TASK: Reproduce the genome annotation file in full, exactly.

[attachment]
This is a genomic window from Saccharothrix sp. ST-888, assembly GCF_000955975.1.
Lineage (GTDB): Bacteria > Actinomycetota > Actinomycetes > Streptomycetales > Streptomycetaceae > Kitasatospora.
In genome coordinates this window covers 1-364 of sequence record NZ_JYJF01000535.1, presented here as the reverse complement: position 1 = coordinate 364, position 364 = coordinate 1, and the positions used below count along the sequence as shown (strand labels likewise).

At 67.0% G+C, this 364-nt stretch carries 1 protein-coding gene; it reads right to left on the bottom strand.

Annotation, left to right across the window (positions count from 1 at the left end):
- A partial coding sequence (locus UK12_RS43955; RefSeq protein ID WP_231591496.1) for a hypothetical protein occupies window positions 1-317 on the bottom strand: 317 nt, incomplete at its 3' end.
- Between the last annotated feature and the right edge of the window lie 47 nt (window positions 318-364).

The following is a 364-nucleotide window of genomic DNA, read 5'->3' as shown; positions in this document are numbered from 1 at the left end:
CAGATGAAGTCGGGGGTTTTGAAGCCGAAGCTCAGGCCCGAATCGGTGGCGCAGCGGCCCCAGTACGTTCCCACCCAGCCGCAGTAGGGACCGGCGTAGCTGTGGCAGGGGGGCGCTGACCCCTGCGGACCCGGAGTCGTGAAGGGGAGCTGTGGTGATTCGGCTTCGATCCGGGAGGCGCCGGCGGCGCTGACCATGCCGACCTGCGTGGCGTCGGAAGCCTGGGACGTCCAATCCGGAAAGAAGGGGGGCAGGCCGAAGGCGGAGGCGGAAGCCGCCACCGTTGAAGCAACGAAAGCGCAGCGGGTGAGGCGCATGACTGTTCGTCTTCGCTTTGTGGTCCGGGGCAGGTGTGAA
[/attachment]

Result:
This is a genomic window from Saccharothrix sp. ST-888, assembly GCF_000955975.1.
Lineage (GTDB): Bacteria > Actinomycetota > Actinomycetes > Streptomycetales > Streptomycetaceae > Kitasatospora.
In genome coordinates this window covers 1-364 of sequence record NZ_JYJF01000535.1, presented here as the reverse complement: position 1 = coordinate 364, position 364 = coordinate 1, and the positions used below count along the sequence as shown (strand labels likewise).

At 67.0% G+C, this 364-nt stretch carries 1 protein-coding gene; it reads right to left on the bottom strand.

Annotation, left to right across the window (positions count from 1 at the left end):
- A partial coding sequence (locus UK12_RS43955; RefSeq protein ID WP_231591496.1) for a hypothetical protein occupies window positions 1-317 on the bottom strand: 317 nt, incomplete at its 3' end.
- Between the last annotated feature and the right edge of the window lie 47 nt (window positions 318-364).

The following is a 364-nucleotide window of genomic DNA, read 5'->3' as shown; positions in this document are numbered from 1 at the left end:
CAGATGAAGTCGGGGGTTTTGAAGCCGAAGCTCAGGCCCGAATCGGTGGCGCAGCGGCCCCAGTACGTTCCCACCCAGCCGCAGTAGGGACCGGCGTAGCTGTGGCAGGGGGGCGCTGACCCCTGCGGACCCGGAGTCGTGAAGGGGAGCTGTGGTGATTCGGCTTCGATCCGGGAGGCGCCGGCGGCGCTGACCATGCCGACCTGCGTGGCGTCGGAAGCCTGGGACGTCCAATCCGGAAAGAAGGGGGGCAGGCCGAAGGCGGAGGCGGAAGCCGCCACCGTTGAAGCAACGAAAGCGCAGCGGGTGAGGCGCATGACTGTTCGTCTTCGCTTTGTGGTCCGGGGCAGGTGTGAA